If a wall has been repointed using cement the work will almost certainly need to be redone with lime mortar at some stage. Judging when to do this is not necessarily straightforward.
If the pointing is failing, the wall is becoming damp or masonry units are starting to degrade then repointing is urgently necessary. However some walls repointed in cement, particularly those in sheltered positions, can continue for a considerable time without showing any adverse effects.
Attempting to remove the cement pointing, especially if it is still sound, will inevitably cause some damage to the masonry units – so it is best to hold off if there are no problems. Because of the incompatibility of materials, the cement will begin to fail at some stage. This is the time to repoint; when it is much easier to remove.
The good news is this is a relatively straightforward job that can be undertaken by any competent person with a bit of instruction and training.
The first stage is to rake out the old pointing to remove any failing mortar and provide sufficient depth (10mm) to key the new pointing. You’ll also need to get rid of any very loose and friable mortar, which might involve going deeper.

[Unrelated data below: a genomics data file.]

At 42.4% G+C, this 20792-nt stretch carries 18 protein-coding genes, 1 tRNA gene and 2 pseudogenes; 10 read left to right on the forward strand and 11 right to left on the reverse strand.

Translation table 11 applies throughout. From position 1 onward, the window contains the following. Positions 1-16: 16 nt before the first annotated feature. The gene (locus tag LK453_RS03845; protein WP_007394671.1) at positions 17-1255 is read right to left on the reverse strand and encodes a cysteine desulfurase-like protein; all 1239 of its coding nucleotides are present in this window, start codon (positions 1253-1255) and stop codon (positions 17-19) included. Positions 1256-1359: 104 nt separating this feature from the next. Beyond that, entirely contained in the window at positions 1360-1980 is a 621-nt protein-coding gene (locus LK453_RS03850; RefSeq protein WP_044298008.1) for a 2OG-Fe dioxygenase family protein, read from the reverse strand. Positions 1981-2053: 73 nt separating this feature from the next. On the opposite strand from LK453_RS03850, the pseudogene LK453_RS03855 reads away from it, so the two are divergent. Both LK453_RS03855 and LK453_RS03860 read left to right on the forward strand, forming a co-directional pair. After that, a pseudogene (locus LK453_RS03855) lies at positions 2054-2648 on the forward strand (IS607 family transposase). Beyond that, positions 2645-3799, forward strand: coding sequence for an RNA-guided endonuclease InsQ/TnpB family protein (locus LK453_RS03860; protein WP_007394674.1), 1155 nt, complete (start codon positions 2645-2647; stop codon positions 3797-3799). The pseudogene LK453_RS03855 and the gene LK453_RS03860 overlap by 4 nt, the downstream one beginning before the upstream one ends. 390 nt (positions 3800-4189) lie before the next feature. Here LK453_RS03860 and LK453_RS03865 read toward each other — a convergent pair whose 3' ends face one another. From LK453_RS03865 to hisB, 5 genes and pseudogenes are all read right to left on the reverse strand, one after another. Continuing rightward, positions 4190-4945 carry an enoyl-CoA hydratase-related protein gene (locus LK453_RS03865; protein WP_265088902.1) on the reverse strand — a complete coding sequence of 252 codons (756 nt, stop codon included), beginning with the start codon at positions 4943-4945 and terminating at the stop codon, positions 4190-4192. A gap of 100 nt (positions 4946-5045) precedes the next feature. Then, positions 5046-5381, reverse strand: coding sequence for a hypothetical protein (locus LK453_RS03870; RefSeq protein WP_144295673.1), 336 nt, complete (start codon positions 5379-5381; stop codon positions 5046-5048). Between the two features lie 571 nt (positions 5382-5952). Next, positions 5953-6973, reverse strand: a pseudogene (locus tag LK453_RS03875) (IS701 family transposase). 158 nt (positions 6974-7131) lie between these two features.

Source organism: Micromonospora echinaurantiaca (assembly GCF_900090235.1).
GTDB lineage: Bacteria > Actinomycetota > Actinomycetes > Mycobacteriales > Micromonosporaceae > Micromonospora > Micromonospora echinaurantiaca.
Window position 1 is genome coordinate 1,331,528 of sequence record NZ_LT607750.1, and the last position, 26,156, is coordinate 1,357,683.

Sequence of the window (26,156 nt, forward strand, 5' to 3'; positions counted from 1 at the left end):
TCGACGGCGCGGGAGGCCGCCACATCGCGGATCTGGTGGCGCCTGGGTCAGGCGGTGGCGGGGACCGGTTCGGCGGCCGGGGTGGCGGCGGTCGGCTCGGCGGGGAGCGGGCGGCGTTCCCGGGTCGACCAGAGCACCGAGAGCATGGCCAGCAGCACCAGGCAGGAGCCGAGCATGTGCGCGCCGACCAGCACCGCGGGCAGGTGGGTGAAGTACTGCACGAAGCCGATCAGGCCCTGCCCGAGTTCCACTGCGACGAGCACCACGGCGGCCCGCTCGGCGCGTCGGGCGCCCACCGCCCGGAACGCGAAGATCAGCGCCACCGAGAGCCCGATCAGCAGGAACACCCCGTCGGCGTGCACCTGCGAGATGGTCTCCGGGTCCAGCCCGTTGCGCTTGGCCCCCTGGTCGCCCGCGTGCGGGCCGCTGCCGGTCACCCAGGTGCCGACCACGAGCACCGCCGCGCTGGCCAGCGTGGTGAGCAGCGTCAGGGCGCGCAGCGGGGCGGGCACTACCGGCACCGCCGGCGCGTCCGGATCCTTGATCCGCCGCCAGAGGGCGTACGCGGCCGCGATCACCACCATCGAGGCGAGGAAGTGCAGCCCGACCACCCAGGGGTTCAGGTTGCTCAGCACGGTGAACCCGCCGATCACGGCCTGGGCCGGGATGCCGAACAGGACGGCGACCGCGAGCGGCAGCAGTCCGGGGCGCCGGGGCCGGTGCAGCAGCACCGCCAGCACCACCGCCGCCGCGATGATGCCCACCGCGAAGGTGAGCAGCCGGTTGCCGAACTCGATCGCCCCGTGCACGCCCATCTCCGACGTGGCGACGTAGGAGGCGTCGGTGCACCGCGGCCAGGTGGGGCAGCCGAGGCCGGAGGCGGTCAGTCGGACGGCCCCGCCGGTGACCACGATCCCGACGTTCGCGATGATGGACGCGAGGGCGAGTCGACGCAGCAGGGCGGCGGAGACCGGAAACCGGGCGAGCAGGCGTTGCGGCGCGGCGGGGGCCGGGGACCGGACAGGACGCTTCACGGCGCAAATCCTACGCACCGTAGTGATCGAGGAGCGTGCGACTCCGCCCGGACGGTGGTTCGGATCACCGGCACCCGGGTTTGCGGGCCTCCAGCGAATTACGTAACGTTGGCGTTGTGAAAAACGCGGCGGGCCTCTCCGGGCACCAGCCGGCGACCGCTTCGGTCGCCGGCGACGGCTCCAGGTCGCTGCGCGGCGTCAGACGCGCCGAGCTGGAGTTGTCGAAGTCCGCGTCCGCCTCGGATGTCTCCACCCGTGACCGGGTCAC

With a stone wall in poor condition that might be very much deeper. If you get to the stage where the stability of masonry units or integrity of the wall deteriorates, then it is time to call in an expert.
Once the joints have been raked out, they must then be dampened with a fine water spray. This step helps to prevent the new pointing from drying too quickly and failing.
The new mortar is then forced into the joints with a pointing iron or small trowel, ensuring that it is well packed and finished slightly proud. For very deep joints this will be a two stage process, allowing the first stage to go off before progressing to the second.
Once the mortar has started to harden (when it can just be marked with a thumbnail) it should be knocked back into the joints. Finally the pointing should be rubbed back to just behind the masonry units, making sure that it does not go over their edges.